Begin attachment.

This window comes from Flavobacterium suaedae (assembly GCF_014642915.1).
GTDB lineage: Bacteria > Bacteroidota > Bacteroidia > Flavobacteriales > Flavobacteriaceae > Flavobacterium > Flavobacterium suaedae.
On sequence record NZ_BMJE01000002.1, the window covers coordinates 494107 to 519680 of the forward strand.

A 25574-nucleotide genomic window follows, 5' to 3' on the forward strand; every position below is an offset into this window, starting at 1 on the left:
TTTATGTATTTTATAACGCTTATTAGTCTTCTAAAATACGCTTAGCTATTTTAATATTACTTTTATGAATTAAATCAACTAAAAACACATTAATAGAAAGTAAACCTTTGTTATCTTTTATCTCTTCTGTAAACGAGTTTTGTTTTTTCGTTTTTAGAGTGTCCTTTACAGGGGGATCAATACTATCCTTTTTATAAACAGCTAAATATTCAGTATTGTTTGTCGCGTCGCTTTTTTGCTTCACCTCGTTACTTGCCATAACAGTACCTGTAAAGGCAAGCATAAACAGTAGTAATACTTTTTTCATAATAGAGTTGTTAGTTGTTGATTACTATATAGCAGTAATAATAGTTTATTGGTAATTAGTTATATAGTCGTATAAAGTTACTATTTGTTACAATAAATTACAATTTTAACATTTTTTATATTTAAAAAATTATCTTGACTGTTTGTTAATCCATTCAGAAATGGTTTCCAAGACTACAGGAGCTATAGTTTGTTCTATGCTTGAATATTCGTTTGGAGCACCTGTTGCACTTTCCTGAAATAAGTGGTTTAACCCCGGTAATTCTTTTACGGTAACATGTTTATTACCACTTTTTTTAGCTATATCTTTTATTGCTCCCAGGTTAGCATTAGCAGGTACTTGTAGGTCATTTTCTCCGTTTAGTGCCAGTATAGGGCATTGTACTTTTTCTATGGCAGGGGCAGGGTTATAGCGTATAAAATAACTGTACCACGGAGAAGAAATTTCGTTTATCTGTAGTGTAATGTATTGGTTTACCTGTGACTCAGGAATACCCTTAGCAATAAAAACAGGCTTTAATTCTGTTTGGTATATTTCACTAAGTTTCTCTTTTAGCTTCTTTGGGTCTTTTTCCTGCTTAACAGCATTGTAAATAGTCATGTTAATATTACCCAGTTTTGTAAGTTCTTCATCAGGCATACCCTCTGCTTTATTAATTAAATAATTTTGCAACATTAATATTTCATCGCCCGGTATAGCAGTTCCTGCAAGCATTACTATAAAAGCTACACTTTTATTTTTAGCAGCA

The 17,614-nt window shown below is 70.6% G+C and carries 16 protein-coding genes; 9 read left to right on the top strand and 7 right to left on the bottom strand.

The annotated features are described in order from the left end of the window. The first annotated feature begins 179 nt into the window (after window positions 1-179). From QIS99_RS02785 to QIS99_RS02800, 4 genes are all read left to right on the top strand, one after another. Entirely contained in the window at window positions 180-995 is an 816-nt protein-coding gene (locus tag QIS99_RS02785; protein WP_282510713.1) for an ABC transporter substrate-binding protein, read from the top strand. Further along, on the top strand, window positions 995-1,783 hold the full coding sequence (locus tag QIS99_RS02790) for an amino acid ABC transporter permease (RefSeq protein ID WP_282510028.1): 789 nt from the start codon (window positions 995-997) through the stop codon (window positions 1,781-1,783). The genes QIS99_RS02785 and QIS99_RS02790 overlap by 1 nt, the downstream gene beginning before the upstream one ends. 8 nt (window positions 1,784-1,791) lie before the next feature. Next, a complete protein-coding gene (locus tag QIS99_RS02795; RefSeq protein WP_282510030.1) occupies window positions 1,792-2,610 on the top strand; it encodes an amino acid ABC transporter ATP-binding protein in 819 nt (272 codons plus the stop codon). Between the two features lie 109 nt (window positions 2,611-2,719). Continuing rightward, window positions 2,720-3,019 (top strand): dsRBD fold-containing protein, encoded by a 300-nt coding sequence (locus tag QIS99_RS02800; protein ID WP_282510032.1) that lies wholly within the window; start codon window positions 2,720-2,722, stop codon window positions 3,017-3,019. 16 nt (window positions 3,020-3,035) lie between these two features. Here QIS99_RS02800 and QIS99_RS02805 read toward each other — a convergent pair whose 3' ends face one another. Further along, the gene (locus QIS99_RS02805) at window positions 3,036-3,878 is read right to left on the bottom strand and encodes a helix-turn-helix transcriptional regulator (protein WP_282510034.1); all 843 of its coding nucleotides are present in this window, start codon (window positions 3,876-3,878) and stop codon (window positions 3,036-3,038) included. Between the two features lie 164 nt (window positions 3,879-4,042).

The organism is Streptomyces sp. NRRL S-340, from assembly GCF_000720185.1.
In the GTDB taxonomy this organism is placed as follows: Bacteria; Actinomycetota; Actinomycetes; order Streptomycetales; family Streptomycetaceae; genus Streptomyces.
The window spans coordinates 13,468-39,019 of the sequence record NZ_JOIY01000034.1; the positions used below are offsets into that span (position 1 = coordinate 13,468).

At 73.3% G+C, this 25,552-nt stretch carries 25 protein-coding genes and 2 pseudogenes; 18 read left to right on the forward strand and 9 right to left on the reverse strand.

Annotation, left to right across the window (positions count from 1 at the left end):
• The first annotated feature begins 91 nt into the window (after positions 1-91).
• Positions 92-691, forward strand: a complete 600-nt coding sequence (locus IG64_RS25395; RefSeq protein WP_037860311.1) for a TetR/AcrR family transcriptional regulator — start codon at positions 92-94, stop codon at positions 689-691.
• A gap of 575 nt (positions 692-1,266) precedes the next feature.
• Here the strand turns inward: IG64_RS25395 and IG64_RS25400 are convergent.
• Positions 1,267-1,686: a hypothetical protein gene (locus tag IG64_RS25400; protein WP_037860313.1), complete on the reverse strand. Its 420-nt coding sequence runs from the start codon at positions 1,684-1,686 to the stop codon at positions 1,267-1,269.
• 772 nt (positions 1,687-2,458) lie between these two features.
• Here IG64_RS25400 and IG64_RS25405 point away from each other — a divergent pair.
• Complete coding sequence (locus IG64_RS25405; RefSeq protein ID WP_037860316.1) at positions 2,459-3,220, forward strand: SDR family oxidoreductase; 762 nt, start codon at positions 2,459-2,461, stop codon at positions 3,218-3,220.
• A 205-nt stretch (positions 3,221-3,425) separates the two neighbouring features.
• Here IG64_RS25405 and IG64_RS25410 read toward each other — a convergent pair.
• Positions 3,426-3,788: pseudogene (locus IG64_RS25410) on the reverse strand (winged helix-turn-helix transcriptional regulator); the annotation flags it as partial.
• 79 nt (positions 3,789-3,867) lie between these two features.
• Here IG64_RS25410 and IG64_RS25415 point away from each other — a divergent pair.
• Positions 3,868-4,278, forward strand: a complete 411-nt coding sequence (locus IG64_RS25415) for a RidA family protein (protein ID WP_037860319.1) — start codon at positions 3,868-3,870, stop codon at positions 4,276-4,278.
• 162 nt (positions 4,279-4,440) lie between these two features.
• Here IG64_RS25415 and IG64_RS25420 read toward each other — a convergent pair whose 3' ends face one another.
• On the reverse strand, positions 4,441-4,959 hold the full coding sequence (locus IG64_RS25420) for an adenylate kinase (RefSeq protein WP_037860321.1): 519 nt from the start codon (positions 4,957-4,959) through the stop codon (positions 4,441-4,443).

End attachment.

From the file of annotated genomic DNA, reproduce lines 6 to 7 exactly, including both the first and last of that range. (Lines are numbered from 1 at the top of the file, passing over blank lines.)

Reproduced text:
The 17,614-nt window shown below is 70.6% G+C and carries 16 protein-coding genes; 9 read left to right on the top strand and 7 right to left on the bottom strand.

The annotated features are described in order from the left end of the window. The first annotated feature begins 179 nt into the window (after window positions 1-179). From QIS99_RS02785 to QIS99_RS02800, 4 genes are all read left to right on the top strand, one after another. Entirely contained in the window at window positions 180-995 is an 816-nt protein-coding gene (locus tag QIS99_RS02785; protein WP_282510713.1) for an ABC transporter substrate-binding protein, read from the top strand. Further along, on the top strand, window positions 995-1,783 hold the full coding sequence (locus tag QIS99_RS02790) for an amino acid ABC transporter permease (RefSeq protein ID WP_282510028.1): 789 nt from the start codon (window positions 995-997) through the stop codon (window positions 1,781-1,783). The genes QIS99_RS02785 and QIS99_RS02790 overlap by 1 nt, the downstream gene beginning before the upstream one ends. 8 nt (window positions 1,784-1,791) lie before the next feature. Next, a complete protein-coding gene (locus tag QIS99_RS02795; RefSeq protein WP_282510030.1) occupies window positions 1,792-2,610 on the top strand; it encodes an amino acid ABC transporter ATP-binding protein in 819 nt (272 codons plus the stop codon). Between the two features lie 109 nt (window positions 2,611-2,719). Continuing rightward, window positions 2,720-3,019 (top strand): dsRBD fold-containing protein, encoded by a 300-nt coding sequence (locus tag QIS99_RS02800; protein ID WP_282510032.1) that lies wholly within the window; start codon window positions 2,720-2,722, stop codon window positions 3,017-3,019. 16 nt (window positions 3,020-3,035) lie between these two features. Here QIS99_RS02800 and QIS99_RS02805 read toward each other — a convergent pair whose 3' ends face one another. Further along, the gene (locus QIS99_RS02805) at window positions 3,036-3,878 is read right to left on the bottom strand and encodes a helix-turn-helix transcriptional regulator (protein WP_282510034.1); all 843 of its coding nucleotides are present in this window, start codon (window positions 3,876-3,878) and stop codon (window positions 3,036-3,038) included. Between the two features lie 164 nt (window positions 3,879-4,042).